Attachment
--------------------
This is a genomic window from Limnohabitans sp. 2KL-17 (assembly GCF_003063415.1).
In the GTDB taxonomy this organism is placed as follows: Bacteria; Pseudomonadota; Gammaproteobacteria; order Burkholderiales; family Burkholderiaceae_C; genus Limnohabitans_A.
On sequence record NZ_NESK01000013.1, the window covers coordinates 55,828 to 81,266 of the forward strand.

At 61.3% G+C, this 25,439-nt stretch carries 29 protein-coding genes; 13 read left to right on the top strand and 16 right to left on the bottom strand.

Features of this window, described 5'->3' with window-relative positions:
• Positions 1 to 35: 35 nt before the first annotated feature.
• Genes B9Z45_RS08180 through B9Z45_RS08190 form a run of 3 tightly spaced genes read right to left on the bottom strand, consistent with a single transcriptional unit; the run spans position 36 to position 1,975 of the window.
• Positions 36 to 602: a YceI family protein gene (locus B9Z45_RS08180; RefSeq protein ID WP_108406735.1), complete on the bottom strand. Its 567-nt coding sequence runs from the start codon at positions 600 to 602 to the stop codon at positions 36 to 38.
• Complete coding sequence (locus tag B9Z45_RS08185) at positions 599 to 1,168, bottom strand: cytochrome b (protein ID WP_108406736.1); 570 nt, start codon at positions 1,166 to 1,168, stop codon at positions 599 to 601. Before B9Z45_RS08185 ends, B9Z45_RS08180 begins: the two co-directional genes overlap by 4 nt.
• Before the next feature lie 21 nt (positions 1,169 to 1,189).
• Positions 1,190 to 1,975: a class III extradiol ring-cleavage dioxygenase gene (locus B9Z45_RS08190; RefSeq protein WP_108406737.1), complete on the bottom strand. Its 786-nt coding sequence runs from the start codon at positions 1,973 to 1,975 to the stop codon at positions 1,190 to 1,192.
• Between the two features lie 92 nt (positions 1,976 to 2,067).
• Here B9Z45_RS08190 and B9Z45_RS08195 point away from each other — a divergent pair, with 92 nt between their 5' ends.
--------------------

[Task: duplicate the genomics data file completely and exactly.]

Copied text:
This is a genomic window from Limnohabitans sp. 2KL-17 (assembly GCF_003063415.1).
In the GTDB taxonomy this organism is placed as follows: Bacteria; Pseudomonadota; Gammaproteobacteria; order Burkholderiales; family Burkholderiaceae_C; genus Limnohabitans_A.
On sequence record NZ_NESK01000013.1, the window covers coordinates 55,828 to 81,266 of the forward strand.

At 61.3% G+C, this 25,439-nt stretch carries 29 protein-coding genes; 13 read left to right on the top strand and 16 right to left on the bottom strand.

Features of this window, described 5'->3' with window-relative positions:
• Positions 1 to 35: 35 nt before the first annotated feature.
• Genes B9Z45_RS08180 through B9Z45_RS08190 form a run of 3 tightly spaced genes read right to left on the bottom strand, consistent with a single transcriptional unit; the run spans position 36 to position 1,975 of the window.
• Positions 36 to 602: a YceI family protein gene (locus B9Z45_RS08180; RefSeq protein ID WP_108406735.1), complete on the bottom strand. Its 567-nt coding sequence runs from the start codon at positions 600 to 602 to the stop codon at positions 36 to 38.
• Complete coding sequence (locus tag B9Z45_RS08185) at positions 599 to 1,168, bottom strand: cytochrome b (protein ID WP_108406736.1); 570 nt, start codon at positions 1,166 to 1,168, stop codon at positions 599 to 601. Before B9Z45_RS08185 ends, B9Z45_RS08180 begins: the two co-directional genes overlap by 4 nt.
• Before the next feature lie 21 nt (positions 1,169 to 1,189).
• Positions 1,190 to 1,975: a class III extradiol ring-cleavage dioxygenase gene (locus B9Z45_RS08190; RefSeq protein WP_108406737.1), complete on the bottom strand. Its 786-nt coding sequence runs from the start codon at positions 1,973 to 1,975 to the stop codon at positions 1,190 to 1,192.
• Between the two features lie 92 nt (positions 1,976 to 2,067).
• Here B9Z45_RS08190 and B9Z45_RS08195 point away from each other — a divergent pair, with 92 nt between their 5' ends.